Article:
SINGAPORE, Nov 3 — Wanting her employer’s 13-month-old daughter to sleep through the night and not disturb her, a domestic worker mixed a muscle relaxant tablet into the girl’s milk and fed it to her.
For her actions, the 32-year-old from Indonesia was jailed for six months yesterday. She pleaded guilty to a single charge of causing hurt to the victim by means of poison or stupefying substance.
The baby was ultimately not harmed by what the worker did. She cannot be named as it is the subject of a court order.
On December 5 last year, her employer told her to feed milk to the baby. She had worked for the household for about 14 months before this and had no complaints, save that she was tired from looking after the child.
However, she did not tell her employer this.
She retrieved the milk bottle, which contained about 100ml of milk, then went to her own bedroom and took an Anarex pill that she had stored in a cupboard for her own consumption.
She knew that the drug, which is usually prescribed for fever, headaches and body aches, could cause drowsiness because she had taken it herself before. It contains paracetamol and a drug called orphenadrine citrate.
She then put the pill in the milk and went to the master bedroom to feed the child, hoping the baby would sleep through the night and she would not have to wake up to care for her.
The infant drank most of the milk and fell asleep after about 20 minutes. The helper then placed her back into the cot and went to the kitchen to wash the bottle.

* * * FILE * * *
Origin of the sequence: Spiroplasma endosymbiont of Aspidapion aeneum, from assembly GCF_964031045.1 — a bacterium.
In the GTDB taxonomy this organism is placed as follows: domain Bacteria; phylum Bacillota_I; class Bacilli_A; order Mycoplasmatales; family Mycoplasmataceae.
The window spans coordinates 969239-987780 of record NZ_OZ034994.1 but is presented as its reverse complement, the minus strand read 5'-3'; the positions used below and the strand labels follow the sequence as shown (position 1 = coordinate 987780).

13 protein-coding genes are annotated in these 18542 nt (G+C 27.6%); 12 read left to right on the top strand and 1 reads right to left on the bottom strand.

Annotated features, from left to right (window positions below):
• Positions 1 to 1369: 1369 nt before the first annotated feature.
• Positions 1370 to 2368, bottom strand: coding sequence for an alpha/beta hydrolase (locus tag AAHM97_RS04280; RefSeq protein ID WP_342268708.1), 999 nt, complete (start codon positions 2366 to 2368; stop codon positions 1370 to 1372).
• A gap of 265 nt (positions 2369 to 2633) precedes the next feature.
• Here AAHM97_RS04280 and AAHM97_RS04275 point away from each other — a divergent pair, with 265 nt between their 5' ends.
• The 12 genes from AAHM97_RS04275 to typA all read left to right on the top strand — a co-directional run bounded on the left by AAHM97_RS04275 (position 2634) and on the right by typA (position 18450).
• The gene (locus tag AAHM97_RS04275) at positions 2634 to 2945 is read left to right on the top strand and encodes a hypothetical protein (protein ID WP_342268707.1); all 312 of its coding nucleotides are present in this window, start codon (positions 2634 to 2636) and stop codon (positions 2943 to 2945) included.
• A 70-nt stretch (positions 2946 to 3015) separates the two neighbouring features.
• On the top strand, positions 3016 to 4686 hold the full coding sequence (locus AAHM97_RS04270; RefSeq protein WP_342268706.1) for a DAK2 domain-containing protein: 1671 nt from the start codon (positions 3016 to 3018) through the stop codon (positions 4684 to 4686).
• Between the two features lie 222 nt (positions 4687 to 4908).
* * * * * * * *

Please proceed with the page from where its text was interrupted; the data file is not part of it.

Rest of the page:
Her employer’s niece then spotted something blue in the bottle and told her aunt, who questioned the helper upon seeing the tablet.
The worker lied out of fear, saying that she did not know what it was, before the other woman tasted the tablet and questioned her again. She then admitted to lacing the milk with the drug and apologised.
The employer then called the police, saying her helper had put Panadol in her child’s milk.
Deputy Public Prosecutor (DPP) Grace Teo sought the sentence imposed, arguing that the worker had planned her actions and committed a “gross abuse of trust”, having cared for the infant since birth.
In mitigation, the worker — who appeared in court via video-link and did not have a lawyer — said through an interpreter that she had no intention of ill-will and only wanted the child to rest so that she herself could rest.
She added that she had been held at the Indonesian embassy for 10 months before she was remanded in prison on Oct 1. Her father back in Indonesia died three days after she was remanded.
She also said that she is the sole breadwinner of her family, with her mother recently contracted Covid-19. Her husband has left her and she has to send money to her children back home, she said.
“I understand what I did was wrong. Therefore, I seek forgiveness and hope I will (get) a lighter sentence,” she told the court.
In sentencing her, Principal District Judge Victor Yeo said it was fortunate that no permanent harm was caused to the victim, or the sentence imposed would have been much higher than what the prosecution asked for.
For causing hurt by poison or stupefying substance, the worker could have been jailed for up to 10 years and fined. Offenders can also be caned but women are exempt from caning. — TODAY